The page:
As professionals and academics from a range of backgrounds, we are deeply concerned at the escalating incidence of childhood depression and children’s behavioural and developmental conditions. We believe this is largely due to a lack of understanding, on the part of both politicians and the general public, of the realities and subtleties of child development.The signatories conclude,
Since children’s brains are still developing, they cannot adjust – as full-grown adults can – to the effects of ever more rapid technological and cultural change. They still need what developing human beings have always needed, including real food (as opposed to processed “junk”), real play (as opposed to sedentary, screen-based entertainment), first-hand experience of the world they live in and regular interaction with the real-life significant adults in their lives.
They also need time. In a fast-moving hyper-competitive culture, today’s children are expected to cope with an ever-earlier start to formal schoolwork and an overly academic test-driven primary curriculum. They are pushed by market forces to act and dress like mini-adults and exposed via the electronic media to material which would have been considered unsuitable for children even in the very recent past.
This is a complex socio-cultural problem to which there is no simple solution, but a sensible first step would be to encourage parents and policy-makers to start talking about ways of improving children’s well-being. We therefore propose as a matter of urgency that public debate be initiated on child-rearing in the 21st century this issue should be central to public policy-making in coming decades.And here is the Telegraph's follow-up article on the letter it received, where, among other things, you can read the following:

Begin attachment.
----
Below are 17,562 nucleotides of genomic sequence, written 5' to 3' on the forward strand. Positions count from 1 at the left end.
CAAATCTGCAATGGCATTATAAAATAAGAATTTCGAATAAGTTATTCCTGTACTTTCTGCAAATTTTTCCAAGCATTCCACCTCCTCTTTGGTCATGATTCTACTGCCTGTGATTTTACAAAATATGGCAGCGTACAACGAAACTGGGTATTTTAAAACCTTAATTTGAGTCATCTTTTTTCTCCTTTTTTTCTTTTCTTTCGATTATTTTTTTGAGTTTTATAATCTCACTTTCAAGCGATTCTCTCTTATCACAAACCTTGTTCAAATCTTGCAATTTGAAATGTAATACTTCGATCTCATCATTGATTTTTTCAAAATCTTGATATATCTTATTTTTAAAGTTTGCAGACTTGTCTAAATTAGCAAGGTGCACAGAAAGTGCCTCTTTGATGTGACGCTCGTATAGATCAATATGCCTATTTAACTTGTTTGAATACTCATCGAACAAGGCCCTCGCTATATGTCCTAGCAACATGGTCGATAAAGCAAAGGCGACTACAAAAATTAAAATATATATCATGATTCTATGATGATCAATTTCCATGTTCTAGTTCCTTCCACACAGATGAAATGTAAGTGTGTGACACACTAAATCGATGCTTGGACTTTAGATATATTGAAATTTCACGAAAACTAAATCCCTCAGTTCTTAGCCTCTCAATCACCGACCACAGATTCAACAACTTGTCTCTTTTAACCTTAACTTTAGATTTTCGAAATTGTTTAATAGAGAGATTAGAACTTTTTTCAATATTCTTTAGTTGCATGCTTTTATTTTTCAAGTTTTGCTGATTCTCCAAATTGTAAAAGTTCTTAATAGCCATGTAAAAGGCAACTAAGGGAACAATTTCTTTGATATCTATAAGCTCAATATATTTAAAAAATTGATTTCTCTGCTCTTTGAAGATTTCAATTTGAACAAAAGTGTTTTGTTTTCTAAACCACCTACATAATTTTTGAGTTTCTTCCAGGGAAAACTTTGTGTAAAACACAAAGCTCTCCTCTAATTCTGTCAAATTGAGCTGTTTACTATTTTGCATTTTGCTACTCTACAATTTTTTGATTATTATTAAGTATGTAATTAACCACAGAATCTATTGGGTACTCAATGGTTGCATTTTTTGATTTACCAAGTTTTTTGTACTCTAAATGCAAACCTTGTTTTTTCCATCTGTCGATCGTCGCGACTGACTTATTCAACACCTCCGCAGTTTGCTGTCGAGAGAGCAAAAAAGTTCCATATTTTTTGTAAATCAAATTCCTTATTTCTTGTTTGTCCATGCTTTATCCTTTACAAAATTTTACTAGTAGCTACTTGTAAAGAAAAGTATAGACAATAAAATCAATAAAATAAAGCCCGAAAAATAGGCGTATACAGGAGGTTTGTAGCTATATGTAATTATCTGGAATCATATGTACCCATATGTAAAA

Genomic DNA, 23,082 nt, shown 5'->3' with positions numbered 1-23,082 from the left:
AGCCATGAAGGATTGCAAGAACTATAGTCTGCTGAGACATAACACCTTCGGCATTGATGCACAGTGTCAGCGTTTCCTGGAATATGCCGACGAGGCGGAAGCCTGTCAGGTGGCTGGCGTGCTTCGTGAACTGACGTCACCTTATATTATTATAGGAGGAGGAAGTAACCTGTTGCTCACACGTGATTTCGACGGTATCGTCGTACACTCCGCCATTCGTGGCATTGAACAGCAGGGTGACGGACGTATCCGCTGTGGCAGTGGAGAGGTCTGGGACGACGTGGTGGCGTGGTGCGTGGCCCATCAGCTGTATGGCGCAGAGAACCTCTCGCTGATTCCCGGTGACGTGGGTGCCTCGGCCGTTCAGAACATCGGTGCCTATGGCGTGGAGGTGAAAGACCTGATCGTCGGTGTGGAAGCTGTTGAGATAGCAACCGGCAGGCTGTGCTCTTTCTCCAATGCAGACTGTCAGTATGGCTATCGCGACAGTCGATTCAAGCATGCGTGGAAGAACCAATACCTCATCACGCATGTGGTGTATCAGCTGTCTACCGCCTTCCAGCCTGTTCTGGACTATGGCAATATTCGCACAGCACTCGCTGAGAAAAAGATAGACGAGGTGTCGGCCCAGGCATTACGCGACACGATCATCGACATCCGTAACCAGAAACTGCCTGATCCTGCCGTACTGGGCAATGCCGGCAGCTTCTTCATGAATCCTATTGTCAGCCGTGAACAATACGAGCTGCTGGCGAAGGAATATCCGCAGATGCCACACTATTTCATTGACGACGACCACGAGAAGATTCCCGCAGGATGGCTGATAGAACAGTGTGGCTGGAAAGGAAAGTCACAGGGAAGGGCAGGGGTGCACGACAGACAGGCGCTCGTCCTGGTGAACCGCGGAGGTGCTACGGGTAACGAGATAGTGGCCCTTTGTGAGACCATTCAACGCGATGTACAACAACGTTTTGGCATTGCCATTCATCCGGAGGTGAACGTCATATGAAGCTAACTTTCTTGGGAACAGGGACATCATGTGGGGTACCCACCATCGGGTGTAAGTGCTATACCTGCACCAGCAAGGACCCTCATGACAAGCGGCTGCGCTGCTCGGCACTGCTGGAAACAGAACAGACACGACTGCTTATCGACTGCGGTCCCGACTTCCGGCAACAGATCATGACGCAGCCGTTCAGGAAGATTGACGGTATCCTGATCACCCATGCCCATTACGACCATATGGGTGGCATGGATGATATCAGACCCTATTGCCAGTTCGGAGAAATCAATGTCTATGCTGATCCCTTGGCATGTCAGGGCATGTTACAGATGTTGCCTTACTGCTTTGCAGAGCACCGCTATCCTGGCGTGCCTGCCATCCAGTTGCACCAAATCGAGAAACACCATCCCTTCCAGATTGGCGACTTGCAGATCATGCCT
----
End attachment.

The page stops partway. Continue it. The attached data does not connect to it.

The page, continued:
The letter was circulated by Sue Palmer, a former head teacher and author of Toxic Childhood, and Dr Richard House, senior lecturer at the Research Centre for Therapeutic Education at Roehampton University.Among the saddest comments came from laureate Wilson, who notes,
Mrs Palmer said: "I have been thinking about this for a long time and I just decided something had to be done.
"It is like this giant elephant in all our living rooms, the fact that children's development is being drastically affected by the kind of world they are brought up in."
She cited research by Prof Michael Shayer at King's College, London, which showed that 11-year-olds measured in cognitive tests were "on average between two and three years behind where they were 15 years ago".
"I think that is shocking. We must make a public statement – a child's physical and psychological growth cannot be accelerated.
"It changes in biological time, not at electrical speed. Childhood is not a race."
"We are not valuing childhood. I speak to children at book signings and they ask me how I go through the process of writing and I say, 'Oh you know, it's just like when you play imaginary games and you simply write it all down'.High time for a similar debate on the other side of the pond, too.
"All I get is blank faces. I don't think children use their imaginations any more."